By 1st Lt. Verniccia Janet Ford (101st Airborne)August 24, 2018
BAGRAM AIRFIELD, Afghanistan. -- Over 100 "Lifeliner" leaders of the 101st Airborne Division (Air Assault) Resolute Support Sustainment Brigade gathered during the early morning hours to take on the new Army Combat Fitness Test (ACFT).
The event began with leaders conducting the ten physical readiness training (PRT) preparation drills to get them warmed up. Upon completion, participants dispersed to five demonstration stations where they got the opportunity to witness and perform the strength deadlift, standing power throw, hand release push up, sprint/drag/carry, and leg tuck.
Although the new ACFT isn't scheduled to be implemented until October 2020, Lt. Col. Aaron Lummer, the 101st Special Troops Battalion Commander capitalized on the opportunity to train leaders on Bagram Airfield. His goal was to introduce leaders in the Brigade to the new physical fitness test so they can familiarize themselves with proper form and execution of the five new events.
Lt. Col. Lummer stated, "From a leader perspective, it's important that we understand the challenges of the ACFT and key tasks associated with manning, resourcing, and equipping it. Familiarization is key to flawless execution."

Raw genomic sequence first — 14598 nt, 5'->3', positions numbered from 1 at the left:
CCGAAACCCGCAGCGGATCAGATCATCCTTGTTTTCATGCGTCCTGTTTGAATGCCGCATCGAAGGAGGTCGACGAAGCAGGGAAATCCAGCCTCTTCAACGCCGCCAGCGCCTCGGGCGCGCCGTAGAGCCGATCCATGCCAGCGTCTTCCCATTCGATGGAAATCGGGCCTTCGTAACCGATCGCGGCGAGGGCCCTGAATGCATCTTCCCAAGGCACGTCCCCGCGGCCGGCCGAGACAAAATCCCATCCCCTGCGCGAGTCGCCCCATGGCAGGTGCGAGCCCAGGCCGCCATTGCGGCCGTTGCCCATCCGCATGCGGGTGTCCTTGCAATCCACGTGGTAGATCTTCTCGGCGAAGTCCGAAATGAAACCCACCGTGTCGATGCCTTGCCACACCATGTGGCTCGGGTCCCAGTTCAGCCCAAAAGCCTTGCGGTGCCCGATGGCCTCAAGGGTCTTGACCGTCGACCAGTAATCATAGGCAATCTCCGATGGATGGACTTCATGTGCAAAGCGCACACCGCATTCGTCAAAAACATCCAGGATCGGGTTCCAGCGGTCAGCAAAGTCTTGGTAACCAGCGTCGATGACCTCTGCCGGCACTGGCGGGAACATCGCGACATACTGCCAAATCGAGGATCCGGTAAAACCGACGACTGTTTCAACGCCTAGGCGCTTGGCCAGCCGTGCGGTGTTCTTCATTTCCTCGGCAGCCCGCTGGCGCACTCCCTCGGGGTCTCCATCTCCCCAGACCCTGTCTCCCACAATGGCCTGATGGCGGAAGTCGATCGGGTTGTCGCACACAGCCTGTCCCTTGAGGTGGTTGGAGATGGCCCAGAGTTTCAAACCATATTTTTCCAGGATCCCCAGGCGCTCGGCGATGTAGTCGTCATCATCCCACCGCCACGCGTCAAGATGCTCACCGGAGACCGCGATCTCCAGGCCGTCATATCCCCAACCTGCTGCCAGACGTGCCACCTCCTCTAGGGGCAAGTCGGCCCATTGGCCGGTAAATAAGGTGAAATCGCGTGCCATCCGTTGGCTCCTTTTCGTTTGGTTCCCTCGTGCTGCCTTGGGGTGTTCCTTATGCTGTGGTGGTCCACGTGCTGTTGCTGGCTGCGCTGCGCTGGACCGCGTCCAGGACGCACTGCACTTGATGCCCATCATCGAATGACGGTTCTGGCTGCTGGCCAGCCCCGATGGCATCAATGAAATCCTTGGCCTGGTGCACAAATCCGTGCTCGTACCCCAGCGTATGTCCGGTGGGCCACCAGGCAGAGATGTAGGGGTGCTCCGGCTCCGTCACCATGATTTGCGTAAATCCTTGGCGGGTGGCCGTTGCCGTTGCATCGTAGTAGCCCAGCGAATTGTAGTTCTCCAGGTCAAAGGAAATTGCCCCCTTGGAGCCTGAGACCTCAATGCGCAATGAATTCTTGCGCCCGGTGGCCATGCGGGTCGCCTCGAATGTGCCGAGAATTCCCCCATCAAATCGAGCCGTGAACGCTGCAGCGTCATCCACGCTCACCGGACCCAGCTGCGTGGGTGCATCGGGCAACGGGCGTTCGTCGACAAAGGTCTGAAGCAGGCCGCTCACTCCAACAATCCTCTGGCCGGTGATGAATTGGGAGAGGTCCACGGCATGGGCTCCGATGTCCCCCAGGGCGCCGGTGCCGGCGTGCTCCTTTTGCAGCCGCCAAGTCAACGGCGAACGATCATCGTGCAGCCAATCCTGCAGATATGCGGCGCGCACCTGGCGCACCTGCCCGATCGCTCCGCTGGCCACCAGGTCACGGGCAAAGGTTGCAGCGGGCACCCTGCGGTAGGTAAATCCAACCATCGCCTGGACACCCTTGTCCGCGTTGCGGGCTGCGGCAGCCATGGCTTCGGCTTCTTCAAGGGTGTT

The new ACFT gauges several different areas of fitness that include muscle strength and endurance, muscle power, speed, agility, aerobic endurance, balance, flexibility, as well as coordination and reaction time.
Captain Joshua Joseph, the Headquarters Company Commander for the 101st Special Troops Battalion said, "The intent for this event was to introduce, expose, and familiarize our leaders to the ACFT. We must understand the tasks, conditions, and standards of the five new events and identify areas of self-improvement. More importantly, I wanted to conduct this training in an environment that brings us together to create dialogue, build camaraderie, and share best practices."
Master Sgt. Prince, the non-commissioned officer in charge of supply operations said, "I enjoyed the training; my biggest challenges were the drag/sprint/carry and the leg tuck event. Even after watching the demonstration I completely underestimated how much of a smoker these events would be."
Command Sgt. Maj. Anthony McAdoo, CSM of the 101st Airborne Division (Air Assault) Resolute Support Sustainment Brigade, concluded the event by sharing some encouraging words with participants. "This test proved to be not only challenging, but also identified the need to adjust individual and unit physical fitness programs to meet the added strength, power, speed, and agility measures of performance," McAdoo said. "As leaders lets continue to be pliable and ensure that we do everything in our power to make sure our Lifeliners are ready to take on the new ACFT."